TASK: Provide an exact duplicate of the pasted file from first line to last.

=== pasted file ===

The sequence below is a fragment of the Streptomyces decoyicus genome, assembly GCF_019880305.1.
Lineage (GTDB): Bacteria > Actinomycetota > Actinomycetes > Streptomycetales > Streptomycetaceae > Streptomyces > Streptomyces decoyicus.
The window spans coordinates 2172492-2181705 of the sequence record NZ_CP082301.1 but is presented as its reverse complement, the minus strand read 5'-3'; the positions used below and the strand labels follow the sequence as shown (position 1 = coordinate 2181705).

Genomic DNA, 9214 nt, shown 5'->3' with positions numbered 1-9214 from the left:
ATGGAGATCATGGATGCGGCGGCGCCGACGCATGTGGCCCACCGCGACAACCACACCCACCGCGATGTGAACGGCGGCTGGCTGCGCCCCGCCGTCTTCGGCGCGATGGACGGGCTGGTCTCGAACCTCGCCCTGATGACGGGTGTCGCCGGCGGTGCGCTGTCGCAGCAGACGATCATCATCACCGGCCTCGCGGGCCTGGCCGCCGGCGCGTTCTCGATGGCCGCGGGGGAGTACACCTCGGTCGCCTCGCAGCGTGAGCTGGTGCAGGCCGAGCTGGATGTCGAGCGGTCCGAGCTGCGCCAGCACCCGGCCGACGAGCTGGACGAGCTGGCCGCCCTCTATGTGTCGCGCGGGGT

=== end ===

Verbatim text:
The sequence below is a fragment of the Streptomyces decoyicus genome, assembly GCF_019880305.1.
Lineage (GTDB): Bacteria > Actinomycetota > Actinomycetes > Streptomycetales > Streptomycetaceae > Streptomyces > Streptomyces decoyicus.
The window spans coordinates 2172492-2181705 of the sequence record NZ_CP082301.1 but is presented as its reverse complement, the minus strand read 5'-3'; the positions used below and the strand labels follow the sequence as shown (position 1 = coordinate 2181705).

Genomic DNA, 9214 nt, shown 5'->3' with positions numbered 1-9214 from the left:
ATGGAGATCATGGATGCGGCGGCGCCGACGCATGTGGCCCACCGCGACAACCACACCCACCGCGATGTGAACGGCGGCTGGCTGCGCCCCGCCGTCTTCGGCGCGATGGACGGGCTGGTCTCGAACCTCGCCCTGATGACGGGTGTCGCCGGCGGTGCGCTGTCGCAGCAGACGATCATCATCACCGGCCTCGCGGGCCTGGCCGCCGGCGCGTTCTCGATGGCCGCGGGGGAGTACACCTCGGTCGCCTCGCAGCGTGAGCTGGTGCAGGCCGAGCTGGATGTCGAGCGGTCCGAGCTGCGCCAGCACCCGGCCGACGAGCTGGACGAGCTGGCCGCCCTCTATGTGTCGCGCGGGGT